The United Nations (UN) Special Rapporteur in the field of cultural rights, Ms Farida Shaheed, has called on all member states to critically review their legislation and practices which impose restrictions on the right to freedom of artistic expression and creativity and to take into consideration their obligations to respect, protect and fulfill this right. Ms Shaheed made this and other recommendations in a report which seeks to protect artistic freedoms of expression in all ramifications which she submitted in accordance with Human Rights Council resolution 19/6.
In the report, she addressed the multi-faceted ways in which the right to the freedom indispensable for artistic expression and creativity may be curtailed. She also reflected upon the growing worldwide concern that artistic voices have been or are being silenced by various means and in different ways. The report addressed laws and regulations restricting artistic freedoms as well as economic and financial issues significantly impacting on such freedoms.
Ms Shaheed noted that the effects of art censorship or unjustified restrictions of the right to freedom of artistic expression and creativity are devastating, saying that they generate important cultural, social and economic losses, deprive artists of their means of expression and livelihood, create an unsafe environment for all those engaged in the arts and their audiences, sterilize debates on human, social and political issues, hamper the functioning of democracy and most often also impede debates on the legitimacy of censorship itself.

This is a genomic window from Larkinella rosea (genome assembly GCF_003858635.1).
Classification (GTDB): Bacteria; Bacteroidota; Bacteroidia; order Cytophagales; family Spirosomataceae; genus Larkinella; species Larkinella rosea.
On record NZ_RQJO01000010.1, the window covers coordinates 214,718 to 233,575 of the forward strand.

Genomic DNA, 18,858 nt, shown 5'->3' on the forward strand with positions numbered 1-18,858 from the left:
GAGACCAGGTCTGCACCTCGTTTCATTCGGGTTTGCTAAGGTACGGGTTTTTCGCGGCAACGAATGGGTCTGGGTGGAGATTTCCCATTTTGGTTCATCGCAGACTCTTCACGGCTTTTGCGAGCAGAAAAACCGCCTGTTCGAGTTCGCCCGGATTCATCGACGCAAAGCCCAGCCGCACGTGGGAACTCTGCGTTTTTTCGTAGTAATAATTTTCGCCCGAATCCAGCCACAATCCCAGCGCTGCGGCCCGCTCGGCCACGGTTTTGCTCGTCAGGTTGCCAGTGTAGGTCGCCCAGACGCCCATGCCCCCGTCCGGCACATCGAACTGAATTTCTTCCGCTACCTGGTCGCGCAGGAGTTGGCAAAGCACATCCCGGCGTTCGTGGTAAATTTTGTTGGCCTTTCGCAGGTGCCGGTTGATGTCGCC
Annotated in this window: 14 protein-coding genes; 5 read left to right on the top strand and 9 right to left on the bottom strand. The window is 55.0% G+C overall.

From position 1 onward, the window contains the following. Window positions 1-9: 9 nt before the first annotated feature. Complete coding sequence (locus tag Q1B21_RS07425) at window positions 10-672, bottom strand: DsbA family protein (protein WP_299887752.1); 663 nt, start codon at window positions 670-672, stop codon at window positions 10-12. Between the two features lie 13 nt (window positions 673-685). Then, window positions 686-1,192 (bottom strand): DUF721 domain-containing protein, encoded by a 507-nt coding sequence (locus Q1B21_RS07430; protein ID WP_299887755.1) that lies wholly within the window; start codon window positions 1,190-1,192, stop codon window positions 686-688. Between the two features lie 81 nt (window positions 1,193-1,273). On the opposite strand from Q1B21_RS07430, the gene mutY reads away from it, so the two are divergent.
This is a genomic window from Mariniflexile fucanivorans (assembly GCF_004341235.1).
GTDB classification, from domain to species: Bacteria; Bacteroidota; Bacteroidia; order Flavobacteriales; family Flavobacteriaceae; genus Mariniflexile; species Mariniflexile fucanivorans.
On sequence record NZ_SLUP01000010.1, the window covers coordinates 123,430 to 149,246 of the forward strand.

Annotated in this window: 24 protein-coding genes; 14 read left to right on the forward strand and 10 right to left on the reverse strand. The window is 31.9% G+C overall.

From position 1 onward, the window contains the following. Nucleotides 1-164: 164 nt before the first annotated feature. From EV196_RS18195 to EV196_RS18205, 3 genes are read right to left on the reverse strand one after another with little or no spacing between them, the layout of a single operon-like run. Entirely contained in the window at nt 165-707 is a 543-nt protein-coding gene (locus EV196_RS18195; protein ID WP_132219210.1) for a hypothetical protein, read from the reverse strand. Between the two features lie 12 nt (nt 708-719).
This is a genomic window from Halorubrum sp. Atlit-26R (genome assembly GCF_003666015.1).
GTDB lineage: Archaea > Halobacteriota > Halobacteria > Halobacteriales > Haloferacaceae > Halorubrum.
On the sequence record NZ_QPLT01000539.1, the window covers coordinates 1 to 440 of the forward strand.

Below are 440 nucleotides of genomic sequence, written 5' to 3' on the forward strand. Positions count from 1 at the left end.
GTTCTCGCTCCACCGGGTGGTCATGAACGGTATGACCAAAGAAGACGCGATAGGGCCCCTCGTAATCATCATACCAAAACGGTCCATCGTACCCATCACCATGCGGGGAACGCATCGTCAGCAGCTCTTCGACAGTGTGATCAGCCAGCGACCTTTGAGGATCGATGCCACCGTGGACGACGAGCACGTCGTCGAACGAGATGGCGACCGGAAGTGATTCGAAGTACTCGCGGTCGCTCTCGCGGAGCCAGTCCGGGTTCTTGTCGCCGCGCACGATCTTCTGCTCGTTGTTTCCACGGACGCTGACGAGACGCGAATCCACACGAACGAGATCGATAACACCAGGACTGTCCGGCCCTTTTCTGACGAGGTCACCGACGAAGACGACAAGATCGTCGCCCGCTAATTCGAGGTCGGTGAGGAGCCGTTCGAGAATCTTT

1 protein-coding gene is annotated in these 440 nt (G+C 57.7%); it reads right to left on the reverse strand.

The report pointed out that in many cases, censorship is counterproductive in that it gives wider publicity to controversial artworks. It noted however that the fear censorship generates in artists and art institutions often leads to self-censorship, which stifles art expression and impoverishes the public sphere, adding that artistic creativity demands an environment free from fear and insecurity.
The Special Rapporteur recommended that artists and all those engaged in artistic activities should only be subject to general laws that apply to all people adding that such laws should be formulated with sufficient precision and in accordance with international human rights standards.
The Special Rapporteur also recommended that States and other stakeholders should assess and address more comprehensively restrictions to artistic freedoms imposed by corporations, as well as the impact on artistic freedoms of aggressive market strategies and situations of monopolies or quasi-monopolies in the area of media and culture and take action on it.
The Special Rapporteur also urged national human rights institutions and non-governmental organizations to document more systematically violations of the right to freedom of artistic expression and creativity; submit their findings to relevant national and international bodies, in particular the Committee on Economic, Social and Cultural Rights and the Human Rights Committee; and support artists who are threatened through in particular legal support.
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